This is a purely informative rendering of an RFC that includes verified errata. This rendering may not be used as a reference.

The following 'Verified' errata have been incorporated in this document: EID 7818
Network Working Group                                    H. Balakrishnan
Request for Comments: 3124                                       MIT LCS
Category: Standards Track                                      S. Seshan
                                                               June 2001

                         The Congestion Manager

Status of this Memo

   This document specifies an Internet standards track protocol for the
   Internet community, and requests discussion and suggestions for
   improvements.  Please refer to the current edition of the "Internet
   Official Protocol Standards" (STD 1) for the standardization state
   and status of this protocol.  Distribution of this memo is unlimited.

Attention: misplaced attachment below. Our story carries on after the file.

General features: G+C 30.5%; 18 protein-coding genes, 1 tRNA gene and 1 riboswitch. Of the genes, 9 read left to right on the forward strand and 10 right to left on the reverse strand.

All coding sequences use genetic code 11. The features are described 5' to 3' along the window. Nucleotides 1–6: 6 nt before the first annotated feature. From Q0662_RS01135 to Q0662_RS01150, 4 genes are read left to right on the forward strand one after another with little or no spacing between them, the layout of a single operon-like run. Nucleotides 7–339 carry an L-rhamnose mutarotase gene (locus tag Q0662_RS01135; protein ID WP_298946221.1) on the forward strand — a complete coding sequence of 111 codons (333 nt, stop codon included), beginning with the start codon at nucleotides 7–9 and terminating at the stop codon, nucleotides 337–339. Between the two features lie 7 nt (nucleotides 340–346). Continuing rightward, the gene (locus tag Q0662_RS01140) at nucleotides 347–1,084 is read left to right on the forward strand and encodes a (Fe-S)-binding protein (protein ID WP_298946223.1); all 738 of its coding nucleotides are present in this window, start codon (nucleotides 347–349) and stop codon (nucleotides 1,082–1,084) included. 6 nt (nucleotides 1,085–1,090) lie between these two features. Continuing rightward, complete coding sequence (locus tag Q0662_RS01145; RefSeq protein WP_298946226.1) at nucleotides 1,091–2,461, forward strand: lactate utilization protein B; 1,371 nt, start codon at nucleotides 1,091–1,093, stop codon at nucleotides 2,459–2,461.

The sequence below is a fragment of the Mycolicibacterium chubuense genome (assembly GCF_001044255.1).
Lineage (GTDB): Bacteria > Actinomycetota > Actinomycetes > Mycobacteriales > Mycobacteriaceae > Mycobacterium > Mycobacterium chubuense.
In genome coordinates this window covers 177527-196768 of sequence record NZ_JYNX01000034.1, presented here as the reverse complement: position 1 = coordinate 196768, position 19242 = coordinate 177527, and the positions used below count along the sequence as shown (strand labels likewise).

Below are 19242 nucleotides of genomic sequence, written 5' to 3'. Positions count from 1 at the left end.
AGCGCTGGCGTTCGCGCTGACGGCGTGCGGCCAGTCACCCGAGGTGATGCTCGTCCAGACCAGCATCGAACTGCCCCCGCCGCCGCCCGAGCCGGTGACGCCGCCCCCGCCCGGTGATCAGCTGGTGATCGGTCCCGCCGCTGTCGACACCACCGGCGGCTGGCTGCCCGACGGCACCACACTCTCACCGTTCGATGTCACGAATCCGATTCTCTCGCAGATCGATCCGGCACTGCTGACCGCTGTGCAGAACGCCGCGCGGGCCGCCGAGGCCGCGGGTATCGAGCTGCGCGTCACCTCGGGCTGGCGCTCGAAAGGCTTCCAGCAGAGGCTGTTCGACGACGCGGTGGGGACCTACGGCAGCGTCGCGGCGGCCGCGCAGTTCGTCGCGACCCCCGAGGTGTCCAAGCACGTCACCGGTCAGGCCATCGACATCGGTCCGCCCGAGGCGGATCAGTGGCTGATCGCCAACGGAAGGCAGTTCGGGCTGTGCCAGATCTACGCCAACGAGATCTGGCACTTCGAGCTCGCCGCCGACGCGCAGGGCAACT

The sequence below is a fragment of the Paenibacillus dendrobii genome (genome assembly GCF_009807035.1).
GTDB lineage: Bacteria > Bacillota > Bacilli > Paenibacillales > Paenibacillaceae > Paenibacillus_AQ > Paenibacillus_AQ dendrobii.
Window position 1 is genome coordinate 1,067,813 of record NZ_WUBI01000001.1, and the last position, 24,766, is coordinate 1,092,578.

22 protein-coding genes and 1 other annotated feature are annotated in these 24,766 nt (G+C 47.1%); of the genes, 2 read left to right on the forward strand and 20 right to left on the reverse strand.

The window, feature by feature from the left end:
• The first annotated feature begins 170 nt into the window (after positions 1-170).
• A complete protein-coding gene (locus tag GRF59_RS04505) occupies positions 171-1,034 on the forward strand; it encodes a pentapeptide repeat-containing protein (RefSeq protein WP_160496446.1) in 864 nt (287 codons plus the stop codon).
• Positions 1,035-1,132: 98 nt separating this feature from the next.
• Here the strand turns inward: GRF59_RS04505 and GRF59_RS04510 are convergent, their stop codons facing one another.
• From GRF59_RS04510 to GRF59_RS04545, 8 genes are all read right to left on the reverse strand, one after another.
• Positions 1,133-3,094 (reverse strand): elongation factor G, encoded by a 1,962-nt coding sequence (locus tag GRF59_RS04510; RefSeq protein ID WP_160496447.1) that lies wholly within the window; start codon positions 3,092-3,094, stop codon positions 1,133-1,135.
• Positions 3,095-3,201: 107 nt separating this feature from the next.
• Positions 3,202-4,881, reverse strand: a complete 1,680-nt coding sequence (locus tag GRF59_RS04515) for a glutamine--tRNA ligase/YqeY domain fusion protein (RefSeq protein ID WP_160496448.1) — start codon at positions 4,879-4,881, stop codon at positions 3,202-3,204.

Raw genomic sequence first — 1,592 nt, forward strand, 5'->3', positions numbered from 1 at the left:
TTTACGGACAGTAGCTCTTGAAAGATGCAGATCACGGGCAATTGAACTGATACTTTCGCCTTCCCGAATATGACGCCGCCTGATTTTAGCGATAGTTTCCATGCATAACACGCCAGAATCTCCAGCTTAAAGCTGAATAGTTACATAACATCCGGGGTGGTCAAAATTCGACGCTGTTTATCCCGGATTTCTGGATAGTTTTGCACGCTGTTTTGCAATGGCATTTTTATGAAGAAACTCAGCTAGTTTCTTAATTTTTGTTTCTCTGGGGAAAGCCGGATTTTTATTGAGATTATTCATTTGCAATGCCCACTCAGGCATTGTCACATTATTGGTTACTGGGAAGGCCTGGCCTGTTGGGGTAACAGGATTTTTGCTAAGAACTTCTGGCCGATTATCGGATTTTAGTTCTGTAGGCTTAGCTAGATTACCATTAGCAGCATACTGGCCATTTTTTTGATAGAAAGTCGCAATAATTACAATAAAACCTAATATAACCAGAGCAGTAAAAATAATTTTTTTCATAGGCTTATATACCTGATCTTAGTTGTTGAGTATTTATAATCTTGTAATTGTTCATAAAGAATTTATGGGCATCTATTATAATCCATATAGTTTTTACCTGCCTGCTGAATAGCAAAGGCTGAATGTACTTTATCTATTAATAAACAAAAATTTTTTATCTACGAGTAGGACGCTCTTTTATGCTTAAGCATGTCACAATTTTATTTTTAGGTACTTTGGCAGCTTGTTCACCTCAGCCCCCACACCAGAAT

Copyright Notice

   Copyright (C) The Internet Society (2001).  All Rights Reserved.


   This document describes the Congestion Manager (CM), an end-system
   module that:

   (i) Enables an ensemble of multiple concurrent streams from a sender
   destined to the same receiver and sharing the same congestion
   properties to perform proper congestion avoidance and control, and

   (ii) Allows applications to easily adapt to network congestion.

1. Conventions used in this document:

   The key words "MUST", "MUST NOT", "REQUIRED", "SHALL", "SHALL NOT",
   document are to be interpreted as described in RFC-2119 [Bradner97].


      A group of packets that all share the same source and destination
      IP address, IP type-of-service, transport protocol, and source and
      destination transport-layer port numbers.


      A group of CM-enabled streams that all use the same congestion
      management and scheduling algorithms, and share congestion state
      information.  Currently, streams destined to different receivers
      belong to different macroflows.  Streams destined to the same
      receiver MAY belong to different macroflows.  When the Congestion
      Manager is in use, streams that experience identical congestion
      behavior and use the same congestion control algorithm SHOULD
      belong to the same macroflow.


      Any software module that uses the CM.  This includes user-level